Aesthetics of Resistance: Charles Mingus and the Civil Rights Movement
This book illuminates the various ways in which Charles Mingus's music interacted with the sociocultural movements of the late 1950s and early 1960s. It explores the artist as a pioneer of an idiomatic aesthetics of resistance in jazz music that is rooted in African American traditions and is much more than merely a form of protest. Mingus's music presents a continuous challenge to an unimaginative, streamlined culture built on racism and conformity by openly protesting against it, by questioning its historical foundations, and by exemplifying its countercultural antithesis. (Series: MasteRResearch - Vol. 4)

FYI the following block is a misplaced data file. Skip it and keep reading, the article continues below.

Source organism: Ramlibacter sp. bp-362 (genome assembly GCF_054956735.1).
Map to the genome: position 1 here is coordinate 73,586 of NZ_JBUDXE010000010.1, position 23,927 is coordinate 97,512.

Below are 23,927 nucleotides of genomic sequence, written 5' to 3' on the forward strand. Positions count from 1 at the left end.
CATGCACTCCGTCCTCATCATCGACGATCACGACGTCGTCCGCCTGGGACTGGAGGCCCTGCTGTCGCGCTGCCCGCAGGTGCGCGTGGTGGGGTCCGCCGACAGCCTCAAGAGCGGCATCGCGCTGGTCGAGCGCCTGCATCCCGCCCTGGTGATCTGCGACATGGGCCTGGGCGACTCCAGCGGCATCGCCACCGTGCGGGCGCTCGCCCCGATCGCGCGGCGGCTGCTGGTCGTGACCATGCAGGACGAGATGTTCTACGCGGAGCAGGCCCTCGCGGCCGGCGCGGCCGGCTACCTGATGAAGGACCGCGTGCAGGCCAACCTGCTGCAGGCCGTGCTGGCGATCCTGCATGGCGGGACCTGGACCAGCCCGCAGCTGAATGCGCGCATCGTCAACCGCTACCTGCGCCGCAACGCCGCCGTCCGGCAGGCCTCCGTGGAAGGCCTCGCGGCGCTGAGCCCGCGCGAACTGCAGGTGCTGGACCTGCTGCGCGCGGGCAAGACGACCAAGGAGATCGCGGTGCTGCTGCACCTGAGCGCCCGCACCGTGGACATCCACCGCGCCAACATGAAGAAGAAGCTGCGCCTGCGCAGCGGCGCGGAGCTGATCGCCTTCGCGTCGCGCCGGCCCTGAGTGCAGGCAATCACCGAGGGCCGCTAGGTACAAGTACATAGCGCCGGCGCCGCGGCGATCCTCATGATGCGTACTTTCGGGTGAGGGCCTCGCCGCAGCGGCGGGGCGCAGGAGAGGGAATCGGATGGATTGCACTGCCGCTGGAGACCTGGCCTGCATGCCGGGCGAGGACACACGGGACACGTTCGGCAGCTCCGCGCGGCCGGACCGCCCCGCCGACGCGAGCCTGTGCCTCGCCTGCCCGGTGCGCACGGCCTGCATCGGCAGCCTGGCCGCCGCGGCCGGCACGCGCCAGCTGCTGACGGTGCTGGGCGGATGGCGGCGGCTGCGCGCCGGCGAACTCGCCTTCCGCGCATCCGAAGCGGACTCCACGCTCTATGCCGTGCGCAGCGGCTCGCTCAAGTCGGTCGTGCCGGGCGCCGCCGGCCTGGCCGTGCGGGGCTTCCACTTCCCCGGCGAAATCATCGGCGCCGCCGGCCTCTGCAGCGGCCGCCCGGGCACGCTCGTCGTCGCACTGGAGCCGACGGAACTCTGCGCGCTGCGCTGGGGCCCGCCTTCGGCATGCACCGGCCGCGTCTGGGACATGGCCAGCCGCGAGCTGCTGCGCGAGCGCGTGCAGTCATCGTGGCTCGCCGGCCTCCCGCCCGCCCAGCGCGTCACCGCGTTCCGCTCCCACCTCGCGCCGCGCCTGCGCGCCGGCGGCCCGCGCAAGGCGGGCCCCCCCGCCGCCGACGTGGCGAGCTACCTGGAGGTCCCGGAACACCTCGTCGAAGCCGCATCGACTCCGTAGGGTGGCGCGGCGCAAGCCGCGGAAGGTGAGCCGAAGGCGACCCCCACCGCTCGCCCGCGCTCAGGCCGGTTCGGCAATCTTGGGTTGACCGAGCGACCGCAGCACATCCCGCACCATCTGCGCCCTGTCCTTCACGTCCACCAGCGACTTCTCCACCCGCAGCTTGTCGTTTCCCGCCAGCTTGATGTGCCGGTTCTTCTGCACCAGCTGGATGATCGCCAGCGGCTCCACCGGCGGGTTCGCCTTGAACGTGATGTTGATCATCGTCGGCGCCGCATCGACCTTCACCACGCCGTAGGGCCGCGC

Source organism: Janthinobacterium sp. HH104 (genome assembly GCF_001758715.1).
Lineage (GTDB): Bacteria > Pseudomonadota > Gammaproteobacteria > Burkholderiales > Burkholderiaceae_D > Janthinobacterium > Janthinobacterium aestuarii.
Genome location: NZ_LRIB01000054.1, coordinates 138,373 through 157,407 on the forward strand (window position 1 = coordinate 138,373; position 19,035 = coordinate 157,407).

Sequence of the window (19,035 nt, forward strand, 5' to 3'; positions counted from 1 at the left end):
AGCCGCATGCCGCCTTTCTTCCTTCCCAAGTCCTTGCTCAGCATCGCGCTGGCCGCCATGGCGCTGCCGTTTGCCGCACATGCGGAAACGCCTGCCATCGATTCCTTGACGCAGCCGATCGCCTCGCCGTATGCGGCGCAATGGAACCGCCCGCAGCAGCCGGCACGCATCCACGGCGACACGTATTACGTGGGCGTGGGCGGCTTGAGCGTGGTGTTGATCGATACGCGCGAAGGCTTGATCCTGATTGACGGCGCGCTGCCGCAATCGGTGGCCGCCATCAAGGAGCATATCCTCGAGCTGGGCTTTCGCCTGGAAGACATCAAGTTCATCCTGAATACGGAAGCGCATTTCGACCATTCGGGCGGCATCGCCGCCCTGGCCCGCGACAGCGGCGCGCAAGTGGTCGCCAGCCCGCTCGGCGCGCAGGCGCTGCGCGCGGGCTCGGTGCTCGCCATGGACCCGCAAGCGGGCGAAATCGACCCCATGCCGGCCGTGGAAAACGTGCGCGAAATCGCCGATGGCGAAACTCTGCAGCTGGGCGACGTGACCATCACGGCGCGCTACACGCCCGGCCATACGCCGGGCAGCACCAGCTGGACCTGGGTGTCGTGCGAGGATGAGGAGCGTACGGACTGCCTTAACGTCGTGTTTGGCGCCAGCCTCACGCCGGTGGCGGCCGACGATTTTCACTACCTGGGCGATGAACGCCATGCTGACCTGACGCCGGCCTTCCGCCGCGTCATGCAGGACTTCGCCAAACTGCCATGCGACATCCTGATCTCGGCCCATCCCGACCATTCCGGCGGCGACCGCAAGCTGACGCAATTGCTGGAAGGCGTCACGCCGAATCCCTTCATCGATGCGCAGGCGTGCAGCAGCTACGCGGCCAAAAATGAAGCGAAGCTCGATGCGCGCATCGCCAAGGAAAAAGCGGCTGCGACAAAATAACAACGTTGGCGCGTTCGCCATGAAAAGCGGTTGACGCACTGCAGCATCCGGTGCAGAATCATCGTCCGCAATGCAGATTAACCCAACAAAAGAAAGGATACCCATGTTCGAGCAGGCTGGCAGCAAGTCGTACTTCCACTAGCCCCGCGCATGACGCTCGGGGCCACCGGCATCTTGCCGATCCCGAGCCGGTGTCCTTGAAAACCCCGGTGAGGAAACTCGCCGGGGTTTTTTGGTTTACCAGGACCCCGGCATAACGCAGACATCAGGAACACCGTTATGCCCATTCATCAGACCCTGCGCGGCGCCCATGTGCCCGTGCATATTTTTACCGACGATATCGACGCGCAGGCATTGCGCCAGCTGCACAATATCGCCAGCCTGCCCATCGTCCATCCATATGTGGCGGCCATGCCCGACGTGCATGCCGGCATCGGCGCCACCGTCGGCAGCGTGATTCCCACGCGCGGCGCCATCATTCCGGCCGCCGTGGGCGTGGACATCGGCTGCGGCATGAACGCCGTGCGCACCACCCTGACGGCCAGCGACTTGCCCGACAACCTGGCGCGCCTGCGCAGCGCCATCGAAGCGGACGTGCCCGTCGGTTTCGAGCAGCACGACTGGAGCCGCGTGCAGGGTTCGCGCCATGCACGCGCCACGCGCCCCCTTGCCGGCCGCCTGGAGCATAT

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1950s and early aesthetics of resistance African American culture African American musicians argues audience band mates Baraka bass bassist bebop bebop musicians blues Charles Mingus Charlie Parker chord church Civil Rights Movement Clown composer composition cool jazz countercultural counterfestival Dannie Richmond Debut Records DeVeaux direct action campaigns Dolphy’s drums Eric Dolphy exempliſes express Fables of Faubus freedom gospel music Haitian Fight Song Hentoff ibid ideas identiſable improvisation inƀuence individual instruments jam session jazz artists jazz music jazz musicians label liner notes listening mainstream Martin Luther King mass culture Max Roach melody Mingus’s music motif mule Music Example music industry musical interaction Newport festival Newport Jazz Festival Norvo Original Faubus Fables Orval Faubus play Priestley proſt racial racism reƀected Red Norvo rhythm Roach role Santoro segregation ſght signiſcance ſnally ſnancial ſnd social solo Sonny Sonny’s spontaneous ſrst student sit-ins style swing traditional voice wanted